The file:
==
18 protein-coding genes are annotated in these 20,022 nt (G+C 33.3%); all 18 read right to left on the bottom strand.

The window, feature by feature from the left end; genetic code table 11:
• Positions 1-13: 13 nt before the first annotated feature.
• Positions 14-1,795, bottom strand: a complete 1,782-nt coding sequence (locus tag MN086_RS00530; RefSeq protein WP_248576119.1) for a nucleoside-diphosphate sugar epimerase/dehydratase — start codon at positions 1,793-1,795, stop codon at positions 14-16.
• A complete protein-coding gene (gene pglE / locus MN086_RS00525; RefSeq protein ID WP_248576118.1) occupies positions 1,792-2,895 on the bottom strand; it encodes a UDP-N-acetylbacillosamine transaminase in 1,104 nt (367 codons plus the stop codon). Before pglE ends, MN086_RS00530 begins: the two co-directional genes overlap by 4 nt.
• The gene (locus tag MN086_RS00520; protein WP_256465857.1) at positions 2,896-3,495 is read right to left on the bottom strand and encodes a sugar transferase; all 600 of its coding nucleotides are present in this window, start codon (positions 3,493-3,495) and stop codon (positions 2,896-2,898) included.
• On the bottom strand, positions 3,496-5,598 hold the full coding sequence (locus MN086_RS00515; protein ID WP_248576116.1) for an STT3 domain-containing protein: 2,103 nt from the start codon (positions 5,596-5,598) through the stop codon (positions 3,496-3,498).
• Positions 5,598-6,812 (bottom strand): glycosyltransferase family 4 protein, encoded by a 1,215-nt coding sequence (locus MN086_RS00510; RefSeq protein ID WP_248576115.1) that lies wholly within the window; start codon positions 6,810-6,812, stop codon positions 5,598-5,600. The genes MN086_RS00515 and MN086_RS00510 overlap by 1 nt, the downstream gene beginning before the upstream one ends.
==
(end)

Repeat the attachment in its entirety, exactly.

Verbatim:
18 protein-coding genes are annotated in these 20,022 nt (G+C 33.3%); all 18 read right to left on the bottom strand.

The window, feature by feature from the left end; genetic code table 11:
• Positions 1-13: 13 nt before the first annotated feature.
• Positions 14-1,795, bottom strand: a complete 1,782-nt coding sequence (locus tag MN086_RS00530; RefSeq protein WP_248576119.1) for a nucleoside-diphosphate sugar epimerase/dehydratase — start codon at positions 1,793-1,795, stop codon at positions 14-16.
• A complete protein-coding gene (gene pglE / locus MN086_RS00525; RefSeq protein ID WP_248576118.1) occupies positions 1,792-2,895 on the bottom strand; it encodes a UDP-N-acetylbacillosamine transaminase in 1,104 nt (367 codons plus the stop codon). Before pglE ends, MN086_RS00530 begins: the two co-directional genes overlap by 4 nt.
• The gene (locus tag MN086_RS00520; protein WP_256465857.1) at positions 2,896-3,495 is read right to left on the bottom strand and encodes a sugar transferase; all 600 of its coding nucleotides are present in this window, start codon (positions 3,493-3,495) and stop codon (positions 2,896-2,898) included.
• On the bottom strand, positions 3,496-5,598 hold the full coding sequence (locus MN086_RS00515; protein ID WP_248576116.1) for an STT3 domain-containing protein: 2,103 nt from the start codon (positions 5,596-5,598) through the stop codon (positions 3,496-3,498).
• Positions 5,598-6,812 (bottom strand): glycosyltransferase family 4 protein, encoded by a 1,215-nt coding sequence (locus MN086_RS00510; RefSeq protein ID WP_248576115.1) that lies wholly within the window; start codon positions 6,810-6,812, stop codon positions 5,598-5,600. The genes MN086_RS00515 and MN086_RS00510 overlap by 1 nt, the downstream gene beginning before the upstream one ends.